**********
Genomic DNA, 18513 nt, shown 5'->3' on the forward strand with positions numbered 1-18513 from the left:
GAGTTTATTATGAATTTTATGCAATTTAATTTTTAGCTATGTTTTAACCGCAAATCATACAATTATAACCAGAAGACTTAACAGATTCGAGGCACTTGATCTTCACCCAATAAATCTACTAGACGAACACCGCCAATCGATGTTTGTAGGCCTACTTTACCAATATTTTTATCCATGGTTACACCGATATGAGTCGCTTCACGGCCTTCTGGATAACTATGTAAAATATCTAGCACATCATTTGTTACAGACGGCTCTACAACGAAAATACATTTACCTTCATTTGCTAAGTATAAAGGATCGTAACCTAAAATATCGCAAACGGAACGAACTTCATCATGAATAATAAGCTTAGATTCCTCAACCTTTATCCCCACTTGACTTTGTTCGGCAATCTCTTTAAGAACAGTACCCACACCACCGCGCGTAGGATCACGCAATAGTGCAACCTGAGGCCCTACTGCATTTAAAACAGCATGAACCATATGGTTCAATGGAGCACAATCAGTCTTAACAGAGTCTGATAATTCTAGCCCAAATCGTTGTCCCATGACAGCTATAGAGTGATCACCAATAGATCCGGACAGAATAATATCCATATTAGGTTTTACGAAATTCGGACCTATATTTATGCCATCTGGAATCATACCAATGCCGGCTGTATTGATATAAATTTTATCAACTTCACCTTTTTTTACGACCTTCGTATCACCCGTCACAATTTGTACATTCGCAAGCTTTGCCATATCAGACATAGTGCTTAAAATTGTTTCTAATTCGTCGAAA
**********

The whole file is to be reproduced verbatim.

Genomic DNA, 18513 nt, shown 5'->3' on the forward strand with positions numbered 1-18513 from the left:
GAGTTTATTATGAATTTTATGCAATTTAATTTTTAGCTATGTTTTAACCGCAAATCATACAATTATAACCAGAAGACTTAACAGATTCGAGGCACTTGATCTTCACCCAATAAATCTACTAGACGAACACCGCCAATCGATGTTTGTAGGCCTACTTTACCAATATTTTTATCCATGGTTACACCGATATGAGTCGCTTCACGGCCTTCTGGATAACTATGTAAAATATCTAGCACATCATTTGTTACAGACGGCTCTACAACGAAAATACATTTACCTTCATTTGCTAAGTATAAAGGATCGTAACCTAAAATATCGCAAACGGAACGAACTTCATCATGAATAATAAGCTTAGATTCCTCAACCTTTATCCCCACTTGACTTTGTTCGGCAATCTCTTTAAGAACAGTACCCACACCACCGCGCGTAGGATCACGCAATAGTGCAACCTGAGGCCCTACTGCATTTAAAACAGCATGAACCATATGGTTCAATGGAGCACAATCAGTCTTAACAGAGTCTGATAATTCTAGCCCAAATCGTTGTCCCATGACAGCTATAGAGTGATCACCAATAGATCCGGACAGAATAATATCCATATTAGGTTTTACGAAATTCGGACCTATATTTATGCCATCTGGAATCATACCAATGCCGGCTGTATTGATATAAATTTTATCAACTTCACCTTTTTTTACGACCTTCGTATCACCCGTCACAATTTGTACATTCGCAAGCTTTGCCATATCAGACATAGTGCTTAAAATTGTTTCTAATTCGTCGAAA